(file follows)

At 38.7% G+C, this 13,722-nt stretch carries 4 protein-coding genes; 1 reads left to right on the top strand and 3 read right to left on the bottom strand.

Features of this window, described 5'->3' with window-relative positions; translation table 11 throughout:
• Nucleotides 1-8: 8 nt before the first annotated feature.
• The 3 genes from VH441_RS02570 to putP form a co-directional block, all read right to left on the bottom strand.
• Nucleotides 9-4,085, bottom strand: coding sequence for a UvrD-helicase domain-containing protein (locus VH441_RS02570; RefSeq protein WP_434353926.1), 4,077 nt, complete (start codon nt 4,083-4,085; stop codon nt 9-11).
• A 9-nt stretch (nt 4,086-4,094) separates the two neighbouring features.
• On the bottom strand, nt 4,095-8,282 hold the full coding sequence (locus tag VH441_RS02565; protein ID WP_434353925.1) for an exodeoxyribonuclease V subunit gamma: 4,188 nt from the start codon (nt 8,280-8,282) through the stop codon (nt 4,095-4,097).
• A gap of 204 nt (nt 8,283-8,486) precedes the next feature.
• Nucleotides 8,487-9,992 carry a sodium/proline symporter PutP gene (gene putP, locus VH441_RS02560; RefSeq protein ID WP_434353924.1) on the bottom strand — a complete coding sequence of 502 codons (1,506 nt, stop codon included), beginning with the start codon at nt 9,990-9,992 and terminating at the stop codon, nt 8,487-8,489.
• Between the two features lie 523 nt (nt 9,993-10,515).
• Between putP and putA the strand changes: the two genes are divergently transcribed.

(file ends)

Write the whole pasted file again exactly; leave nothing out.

At 38.7% G+C, this 13,722-nt stretch carries 4 protein-coding genes; 1 reads left to right on the top strand and 3 read right to left on the bottom strand.

Features of this window, described 5'->3' with window-relative positions; translation table 11 throughout:
• Nucleotides 1-8: 8 nt before the first annotated feature.
• The 3 genes from VH441_RS02570 to putP form a co-directional block, all read right to left on the bottom strand.
• Nucleotides 9-4,085, bottom strand: coding sequence for a UvrD-helicase domain-containing protein (locus VH441_RS02570; RefSeq protein WP_434353926.1), 4,077 nt, complete (start codon nt 4,083-4,085; stop codon nt 9-11).
• A 9-nt stretch (nt 4,086-4,094) separates the two neighbouring features.
• On the bottom strand, nt 4,095-8,282 hold the full coding sequence (locus tag VH441_RS02565; protein ID WP_434353925.1) for an exodeoxyribonuclease V subunit gamma: 4,188 nt from the start codon (nt 8,280-8,282) through the stop codon (nt 4,095-4,097).
• A gap of 204 nt (nt 8,283-8,486) precedes the next feature.
• Nucleotides 8,487-9,992 carry a sodium/proline symporter PutP gene (gene putP, locus VH441_RS02560; RefSeq protein ID WP_434353924.1) on the bottom strand — a complete coding sequence of 502 codons (1,506 nt, stop codon included), beginning with the start codon at nt 9,990-9,992 and terminating at the stop codon, nt 8,487-8,489.
• Between the two features lie 523 nt (nt 9,993-10,515).
• Between putP and putA the strand changes: the two genes are divergently transcribed.